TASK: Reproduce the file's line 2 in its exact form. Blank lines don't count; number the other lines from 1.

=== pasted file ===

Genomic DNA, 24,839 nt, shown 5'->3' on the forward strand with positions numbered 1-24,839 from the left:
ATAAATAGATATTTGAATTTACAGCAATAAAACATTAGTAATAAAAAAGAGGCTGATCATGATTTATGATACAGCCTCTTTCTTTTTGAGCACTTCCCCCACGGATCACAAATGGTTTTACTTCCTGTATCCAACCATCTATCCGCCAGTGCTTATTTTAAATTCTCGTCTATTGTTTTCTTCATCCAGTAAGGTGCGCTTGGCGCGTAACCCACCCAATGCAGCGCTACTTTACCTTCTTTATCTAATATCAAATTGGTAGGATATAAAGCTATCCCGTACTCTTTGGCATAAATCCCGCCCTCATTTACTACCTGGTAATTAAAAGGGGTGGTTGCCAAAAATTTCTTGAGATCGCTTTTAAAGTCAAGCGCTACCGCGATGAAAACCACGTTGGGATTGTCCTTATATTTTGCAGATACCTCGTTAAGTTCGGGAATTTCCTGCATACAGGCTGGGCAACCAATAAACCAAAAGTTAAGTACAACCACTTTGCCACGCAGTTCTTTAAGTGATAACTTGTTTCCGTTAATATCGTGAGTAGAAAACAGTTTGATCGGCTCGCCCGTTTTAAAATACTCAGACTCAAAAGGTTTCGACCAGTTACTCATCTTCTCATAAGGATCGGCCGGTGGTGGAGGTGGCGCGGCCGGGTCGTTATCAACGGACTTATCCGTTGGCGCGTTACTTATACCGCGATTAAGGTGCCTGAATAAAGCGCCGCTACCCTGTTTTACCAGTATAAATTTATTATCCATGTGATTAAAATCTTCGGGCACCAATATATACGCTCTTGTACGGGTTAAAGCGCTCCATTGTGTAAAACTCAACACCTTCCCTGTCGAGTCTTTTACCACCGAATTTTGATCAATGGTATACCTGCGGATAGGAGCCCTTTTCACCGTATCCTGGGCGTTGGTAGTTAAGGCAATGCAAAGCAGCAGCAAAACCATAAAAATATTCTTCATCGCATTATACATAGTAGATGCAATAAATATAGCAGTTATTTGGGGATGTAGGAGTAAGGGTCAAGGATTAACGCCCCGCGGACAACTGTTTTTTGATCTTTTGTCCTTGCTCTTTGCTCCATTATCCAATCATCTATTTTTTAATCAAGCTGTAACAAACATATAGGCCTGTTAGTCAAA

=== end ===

ATAAATAGATATTTGAATTTACAGCAATAAAACATTAGTAATAAAAAAGAGGCTGATCATGATTTATGATACAGCCTCTTTCTTTTTGAGCACTTCCCCCACGGATCACAAATGGTTTTACTTCCTGTATCCAACCATCTATCCGCCAGTGCTTATTTTAAATTCTCGTCTATTGTTTTCTTCATCCAGTAAGGTGCGCTTGGCGCGTAACCCACCCAATGCAGCGCTACTTTACCTTCTTTATCTAATATCAAATTGGTAGGATATAAAGCTATCCCGTACTCTTTGGCATAAATCCCGCCCTCATTTACTACCTGGTAATTAAAAGGGGTGGTTGCCAAAAATTTCTTGAGATCGCTTTTAAAGTCAAGCGCTACCGCGATGAAAACCACGTTGGGATTGTCCTTATATTTTGCAGATACCTCGTTAAGTTCGGGAATTTCCTGCATACAGGCTGGGCAACCAATAAACCAAAAGTTAAGTACAACCACTTTGCCACGCAGTTCTTTAAGTGATAACTTGTTTCCGTTAATATCGTGAGTAGAAAACAGTTTGATCGGCTCGCCCGTTTTAAAATACTCAGACTCAAAAGGTTTCGACCAGTTACTCATCTTCTCATAAGGATCGGCCGGTGGTGGAGGTGGCGCGGCCGGGTCGTTATCAACGGACTTATCCGTTGGCGCGTTACTTATACCGCGATTAAGGTGCCTGAATAAAGCGCCGCTACCCTGTTTTACCAGTATAAATTTATTATCCATGTGATTAAAATCTTCGGGCACCAATATATACGCTCTTGTACGGGTTAAAGCGCTCCATTGTGTAAAACTCAACACCTTCCCTGTCGAGTCTTTTACCACCGAATTTTGATCAATGGTATACCTGCGGATAGGAGCCCTTTTCACCGTATCCTGGGCGTTGGTAGTTAAGGCAATGCAAAGCAGCAGCAAAACCATAAAAATATTCTTCATCGCATTATACATAGTAGATGCAATAAATATAGCAGTTATTTGGGGATGTAGGAGTAAGGGTCAAGGATTAACGCCCCGCGGACAACTGTTTTTTGATCTTTTGTCCTTGCTCTTTGCTCCATTATCCAATCATCTATTTTTTAATCAAGCTGTAACAAACATATAGGCCTGTTAGTCAAA